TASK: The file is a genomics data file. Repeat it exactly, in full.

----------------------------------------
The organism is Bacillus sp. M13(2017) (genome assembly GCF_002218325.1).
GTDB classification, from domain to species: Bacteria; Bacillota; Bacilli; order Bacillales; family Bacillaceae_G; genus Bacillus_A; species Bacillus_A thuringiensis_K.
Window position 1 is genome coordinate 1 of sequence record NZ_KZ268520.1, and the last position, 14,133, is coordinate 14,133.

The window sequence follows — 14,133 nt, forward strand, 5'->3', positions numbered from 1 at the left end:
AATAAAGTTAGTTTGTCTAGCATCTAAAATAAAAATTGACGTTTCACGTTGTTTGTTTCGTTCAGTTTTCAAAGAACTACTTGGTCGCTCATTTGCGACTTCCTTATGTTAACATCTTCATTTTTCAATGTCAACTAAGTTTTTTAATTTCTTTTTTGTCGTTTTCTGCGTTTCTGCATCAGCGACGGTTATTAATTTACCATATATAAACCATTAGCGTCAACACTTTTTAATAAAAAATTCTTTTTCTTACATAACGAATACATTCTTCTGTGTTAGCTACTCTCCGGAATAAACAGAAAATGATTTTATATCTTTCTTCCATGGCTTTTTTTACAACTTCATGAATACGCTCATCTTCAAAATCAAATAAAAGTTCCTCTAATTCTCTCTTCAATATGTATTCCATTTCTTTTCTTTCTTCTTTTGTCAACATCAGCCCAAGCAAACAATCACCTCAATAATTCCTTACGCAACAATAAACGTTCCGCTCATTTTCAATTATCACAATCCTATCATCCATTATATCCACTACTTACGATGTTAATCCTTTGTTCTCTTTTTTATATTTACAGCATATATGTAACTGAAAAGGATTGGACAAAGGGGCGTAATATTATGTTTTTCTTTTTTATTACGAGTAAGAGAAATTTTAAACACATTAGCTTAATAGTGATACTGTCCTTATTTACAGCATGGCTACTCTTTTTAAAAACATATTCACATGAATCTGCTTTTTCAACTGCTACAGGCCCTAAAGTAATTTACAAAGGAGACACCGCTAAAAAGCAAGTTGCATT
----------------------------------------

The organism is Bacillus sp. M13(2017) (genome assembly GCF_002218325.1).
GTDB classification, from domain to species: Bacteria; Bacillota; Bacilli; order Bacillales; family Bacillaceae_G; genus Bacillus_A; species Bacillus_A thuringiensis_K.
Window position 1 is genome coordinate 1 of sequence record NZ_KZ268520.1, and the last position, 14,133, is coordinate 14,133.

The window sequence follows — 14,133 nt, forward strand, 5'->3', positions numbered from 1 at the left end:
AATAAAGTTAGTTTGTCTAGCATCTAAAATAAAAATTGACGTTTCACGTTGTTTGTTTCGTTCAGTTTTCAAAGAACTACTTGGTCGCTCATTTGCGACTTCCTTATGTTAACATCTTCATTTTTCAATGTCAACTAAGTTTTTTAATTTCTTTTTTGTCGTTTTCTGCGTTTCTGCATCAGCGACGGTTATTAATTTACCATATATAAACCATTAGCGTCAACACTTTTTAATAAAAAATTCTTTTTCTTACATAACGAATACATTCTTCTGTGTTAGCTACTCTCCGGAATAAACAGAAAATGATTTTATATCTTTCTTCCATGGCTTTTTTTACAACTTCATGAATACGCTCATCTTCAAAATCAAATAAAAGTTCCTCTAATTCTCTCTTCAATATGTATTCCATTTCTTTTCTTTCTTCTTTTGTCAACATCAGCCCAAGCAAACAATCACCTCAATAATTCCTTACGCAACAATAAACGTTCCGCTCATTTTCAATTATCACAATCCTATCATCCATTATATCCACTACTTACGATGTTAATCCTTTGTTCTCTTTTTTATATTTACAGCATATATGTAACTGAAAAGGATTGGACAAAGGGGCGTAATATTATGTTTTTCTTTTTTATTACGAGTAAGAGAAATTTTAAACACATTAGCTTAATAGTGATACTGTCCTTATTTACAGCATGGCTACTCTTTTTAAAAACATATTCACATGAATCTGCTTTTTCAACTGCTACAGGCCCTAAAGTAATTTACAAAGGAGACACCGCTAAAAAGCAAGTTGCATT